1. Created by J. Flynn on December 17, 2003 after watching the original 1929 Vertov film the night before (where there was some discussion about different soundtracks from the Michael Nyman version on the Kino Video release). The Soviet avant garde film is referenced often in media studies classes that use Lev Manovich's "The Language of New Media" (2001) as a textbook. This book in turn uses "Man With a Movie Camera" as its "guide" and calls the film "perhaps the most important example of a database imagination in modern media art".

    http://mitpress.mit.edu/sites/default/files/titles/content/9780262632553_sch_0001.pdf

    The mashup with Radiohead's "Kid A" (2000) was edited together the following day (December 18) at what is now known as the School of Interactive Arts and Technology (Simon Fraser University, Surrey campus). The copy uploaded here to Vimeo is the original version made from an analog DVD transfer, which was then assembled with music. exported to a DV file, and burned back to a DVD-R. It led to a highly experimental (and non-commercial) academic work that was submitted and accepted as part of a related 2006 Master of Applied Science thesis project, "Travels in Intertextuality: the autopoetic identity of remix culture".

    Titled "Kid A With Movie Camera", this work helped to demonstrate the difference between a remix and a mashup in the digital context of contemporary media. It uses a completely unedited copy of Dziga Vertov's 1929 silent film masterwork "Man With a Movie Camera" mashed together with Radiohead's greatest work (!), the 2000 opus "Kid A". In contrast to this mashup element, the remainder of the film remixes selected tracks from Radiohead's 2001 followup "Amnesiac". These building blocks of digital culture are therefore arranged in such a way that, as a whole, new value was created from works that already held value on their own.

    As this work was created and published before YouTube's existence, it had basically remained stored in an archive drive until the 15th anniversary of Kid A's release on October 1st, 2015. "Kid A With Movie Camera" would lead to an interactive DVD title for the MaSc project that allowed users to alternate between three different angles, specifically, Vertov's "Man with a Movie Camera" and his earlier work "Kino Eye" (1924), as well as Sergei Eisenstein's "Battleship Potemkin" (1925). Meanwhile, users could also navigate between the original soundtracks, the Radiohead mashup, as well as another experimental one featuring Leonard Cohen's "Field Commander Cohen" (2001). In this way, "Kid A With Movie Camera" became a building block for a larger intertextual work contained within the constraints of a single interactive DVD-R.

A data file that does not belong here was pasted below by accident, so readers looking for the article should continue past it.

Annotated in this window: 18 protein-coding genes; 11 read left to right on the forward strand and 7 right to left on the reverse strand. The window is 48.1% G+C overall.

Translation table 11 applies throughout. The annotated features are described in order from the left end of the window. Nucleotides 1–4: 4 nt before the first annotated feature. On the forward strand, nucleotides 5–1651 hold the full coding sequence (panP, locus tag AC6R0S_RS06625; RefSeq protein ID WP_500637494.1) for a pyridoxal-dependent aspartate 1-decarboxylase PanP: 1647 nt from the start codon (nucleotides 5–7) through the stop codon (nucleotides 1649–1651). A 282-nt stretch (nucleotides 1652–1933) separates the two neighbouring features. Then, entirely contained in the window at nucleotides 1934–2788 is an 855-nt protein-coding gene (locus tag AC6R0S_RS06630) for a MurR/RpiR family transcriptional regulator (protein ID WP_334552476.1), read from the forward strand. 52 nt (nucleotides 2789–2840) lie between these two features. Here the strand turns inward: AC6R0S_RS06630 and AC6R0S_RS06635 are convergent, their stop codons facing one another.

A followup set of Radiohead + silent film mashups were subsequently produced in January 2004 using Fritz Lang's "Metropolis" (1927) with "OK Computer" (1997) and "Hail to the Thief" (2003), as well as Robert Wiene's "Cabinet of Dr. Caligari" (1920) with "Pablo Honey" (1993) and "The Bends" (1995). A final addition to the remix/mashup collection came in 2011 by combining what was essentially a silent film, John Parker's expressionist film noir "Dementia" (1955), with the most recent Radiohead albums, "In Rainbows" (2007) and "The King of Limbs" (2011). These works will also be published to Vimeo.

    Please note that the "author-supervisor" of these experiments makes no copyright claims to any of the underlying works, but merely offers their mashup and remixed versions as points of cultural discourse for the digital age. -jf

    ***Steven Soderberg did something similar for a film class demonstration to highlight staging in the 1983 film "Raiders of the Lost Ark". Well worth checking out here: http://extension765.com/sdr/18-raiders

    # vimeo.com/141496596 Uploaded 499 Plays 0 Comments
  2. This is one of the companion pieces to the original Radiohead + silent film mashup, 2003's "Kid A With Movie Camera". Why another mashup? Why not? That's kind of how they work, if they work, that is.

    Like the "Kid A" + silent film mashup, this work is also now over ten years old and just based on memory I guess I decided to check out more old films from the library. I'm sure I had the idea to watch Metropolis from hearing the line "In a city of the future, it is difficult to concentrate" in my favorite Radiohead b-side, "Palo Alto". So about a month into teaching and grad studies in the Spring 2004 term, I grabbed the only available copy of Metropolis in the library, put it in the DVD player, and pressed play on Radiohead's 1998 EP "Airbag / How Am I Driving"

    https://en.wikipedia.org/wiki/Airbag_/_How_Am_I_Driving%3F

    And yeah, that seemed to work out! So then I added the rest of "OK Computer" (1997), which is an album some may argue is even better than 2000's "Kid A", but we'll leave that debate alone for now. The interesting thing with this remix vs. a simple mashup is that both the EP and "OK Computer" begin with the song "Airbag", so it fit nicely in bringing "Paranoid Android" back in to follow the song "Palo Alto" (which, incidentally, was originally titled "OK Computer").